The Belted Kingfisher, one of the most widespread landbirds in North America, remains poorly studied. Throughout the continent, it inhabits diverse aquatic habitats where it typically perches over clear open water before plunge-diving for prey¿chiefly fish, but also other aquatic animals such as crayfish. Undigested remains of such prey are regularly regurgitated as pellets, which fall beneath fishing and roosting perches. By studying these pellets, some information on seasonal diets can be determined without collecting birds or directly observing their foraging behavior.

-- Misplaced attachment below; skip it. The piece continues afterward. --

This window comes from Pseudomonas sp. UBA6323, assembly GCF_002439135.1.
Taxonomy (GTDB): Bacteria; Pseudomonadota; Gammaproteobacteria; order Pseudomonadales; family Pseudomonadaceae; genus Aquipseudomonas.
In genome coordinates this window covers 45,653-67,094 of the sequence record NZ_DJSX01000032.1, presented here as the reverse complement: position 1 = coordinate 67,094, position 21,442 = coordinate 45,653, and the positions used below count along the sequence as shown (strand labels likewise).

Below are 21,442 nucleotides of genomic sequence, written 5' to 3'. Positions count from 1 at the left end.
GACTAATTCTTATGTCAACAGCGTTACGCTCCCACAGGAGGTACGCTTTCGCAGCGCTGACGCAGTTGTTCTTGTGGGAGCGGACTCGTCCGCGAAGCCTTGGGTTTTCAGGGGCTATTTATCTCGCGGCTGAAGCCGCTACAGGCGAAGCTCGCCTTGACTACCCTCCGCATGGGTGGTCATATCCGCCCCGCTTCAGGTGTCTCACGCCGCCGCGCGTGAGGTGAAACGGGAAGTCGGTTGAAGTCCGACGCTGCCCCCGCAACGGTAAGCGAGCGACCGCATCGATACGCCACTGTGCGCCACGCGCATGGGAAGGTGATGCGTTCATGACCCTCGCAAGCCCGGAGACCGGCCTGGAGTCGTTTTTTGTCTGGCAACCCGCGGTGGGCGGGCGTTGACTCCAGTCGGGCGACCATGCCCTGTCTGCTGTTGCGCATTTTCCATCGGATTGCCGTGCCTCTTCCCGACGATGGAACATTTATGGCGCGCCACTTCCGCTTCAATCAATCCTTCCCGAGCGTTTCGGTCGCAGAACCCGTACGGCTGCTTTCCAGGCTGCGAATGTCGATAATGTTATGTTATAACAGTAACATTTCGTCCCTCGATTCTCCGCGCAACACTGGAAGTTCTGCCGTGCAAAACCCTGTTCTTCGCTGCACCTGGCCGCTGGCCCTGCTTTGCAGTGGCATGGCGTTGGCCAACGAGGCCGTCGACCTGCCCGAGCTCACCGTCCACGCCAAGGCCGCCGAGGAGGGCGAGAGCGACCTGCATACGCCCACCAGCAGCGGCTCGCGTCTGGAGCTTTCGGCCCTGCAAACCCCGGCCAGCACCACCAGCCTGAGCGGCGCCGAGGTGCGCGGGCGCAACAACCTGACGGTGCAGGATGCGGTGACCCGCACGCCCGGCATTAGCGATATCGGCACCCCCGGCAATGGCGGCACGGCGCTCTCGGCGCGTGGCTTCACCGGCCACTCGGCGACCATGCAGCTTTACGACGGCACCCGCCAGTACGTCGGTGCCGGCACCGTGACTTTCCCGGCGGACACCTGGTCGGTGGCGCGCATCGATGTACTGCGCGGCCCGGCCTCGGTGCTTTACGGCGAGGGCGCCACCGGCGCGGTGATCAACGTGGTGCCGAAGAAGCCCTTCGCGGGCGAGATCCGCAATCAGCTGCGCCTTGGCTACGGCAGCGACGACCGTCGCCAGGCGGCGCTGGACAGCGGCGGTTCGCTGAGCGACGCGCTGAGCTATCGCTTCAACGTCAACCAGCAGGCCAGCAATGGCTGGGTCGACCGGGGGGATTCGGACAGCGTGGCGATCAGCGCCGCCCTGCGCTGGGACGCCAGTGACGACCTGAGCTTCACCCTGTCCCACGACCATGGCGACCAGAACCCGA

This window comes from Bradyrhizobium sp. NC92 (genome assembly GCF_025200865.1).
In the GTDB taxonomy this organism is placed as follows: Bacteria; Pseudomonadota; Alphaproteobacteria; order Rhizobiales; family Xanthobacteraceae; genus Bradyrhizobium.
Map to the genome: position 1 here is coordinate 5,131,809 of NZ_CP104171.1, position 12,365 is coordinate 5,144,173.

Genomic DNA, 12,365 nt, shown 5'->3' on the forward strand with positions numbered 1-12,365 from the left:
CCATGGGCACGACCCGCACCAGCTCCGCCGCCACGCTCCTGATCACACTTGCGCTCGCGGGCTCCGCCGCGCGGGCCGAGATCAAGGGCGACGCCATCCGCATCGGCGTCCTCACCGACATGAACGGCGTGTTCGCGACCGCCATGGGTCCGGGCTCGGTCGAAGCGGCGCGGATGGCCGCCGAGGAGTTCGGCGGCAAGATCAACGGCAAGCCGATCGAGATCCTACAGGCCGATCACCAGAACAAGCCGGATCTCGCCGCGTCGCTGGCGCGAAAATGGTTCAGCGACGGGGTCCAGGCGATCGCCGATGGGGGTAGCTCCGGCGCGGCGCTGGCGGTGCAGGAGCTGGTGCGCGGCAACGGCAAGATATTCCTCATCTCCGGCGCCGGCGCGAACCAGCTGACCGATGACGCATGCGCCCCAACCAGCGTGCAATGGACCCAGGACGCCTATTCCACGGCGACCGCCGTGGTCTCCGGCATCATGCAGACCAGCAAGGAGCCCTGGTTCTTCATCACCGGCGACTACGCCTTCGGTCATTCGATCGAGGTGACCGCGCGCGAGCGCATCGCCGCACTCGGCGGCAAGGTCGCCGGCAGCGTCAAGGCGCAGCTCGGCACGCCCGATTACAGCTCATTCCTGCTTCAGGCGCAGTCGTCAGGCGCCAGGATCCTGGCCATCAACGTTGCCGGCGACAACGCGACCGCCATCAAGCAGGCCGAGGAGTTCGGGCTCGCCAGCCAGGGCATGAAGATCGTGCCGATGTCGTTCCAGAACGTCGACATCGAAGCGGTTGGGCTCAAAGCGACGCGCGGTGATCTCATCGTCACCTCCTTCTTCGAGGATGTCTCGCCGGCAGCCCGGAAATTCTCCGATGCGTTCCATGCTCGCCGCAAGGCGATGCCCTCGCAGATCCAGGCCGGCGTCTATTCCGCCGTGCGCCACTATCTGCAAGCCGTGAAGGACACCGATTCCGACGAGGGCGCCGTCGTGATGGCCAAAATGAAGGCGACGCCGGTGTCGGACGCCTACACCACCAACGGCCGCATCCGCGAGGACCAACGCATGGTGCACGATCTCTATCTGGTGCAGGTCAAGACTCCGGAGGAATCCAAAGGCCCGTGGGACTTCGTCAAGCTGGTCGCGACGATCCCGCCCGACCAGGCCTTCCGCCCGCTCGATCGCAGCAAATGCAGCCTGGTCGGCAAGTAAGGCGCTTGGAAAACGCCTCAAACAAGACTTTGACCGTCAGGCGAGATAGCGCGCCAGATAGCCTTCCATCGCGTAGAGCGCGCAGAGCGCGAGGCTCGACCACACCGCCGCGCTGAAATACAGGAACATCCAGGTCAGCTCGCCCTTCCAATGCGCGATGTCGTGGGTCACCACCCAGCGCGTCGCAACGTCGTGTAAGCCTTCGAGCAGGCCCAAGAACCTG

Although the Belted Kingfisher breeds at northern latitudes, and occasionally winters there if open water is available, most individuals migrate, some as far south as northern South America. Solitary except while breeding, both males and females of this species vigorously defend their territories along shorelines of lakes or rivers throughout the year. They do this with strident vocalizations, especially a reverberating mechanical rattle, and by aerial chases. Indeed this kingfisher's Rattle Call is given at the slightest disturbance, and people are likely to hear this bird before seeing it.
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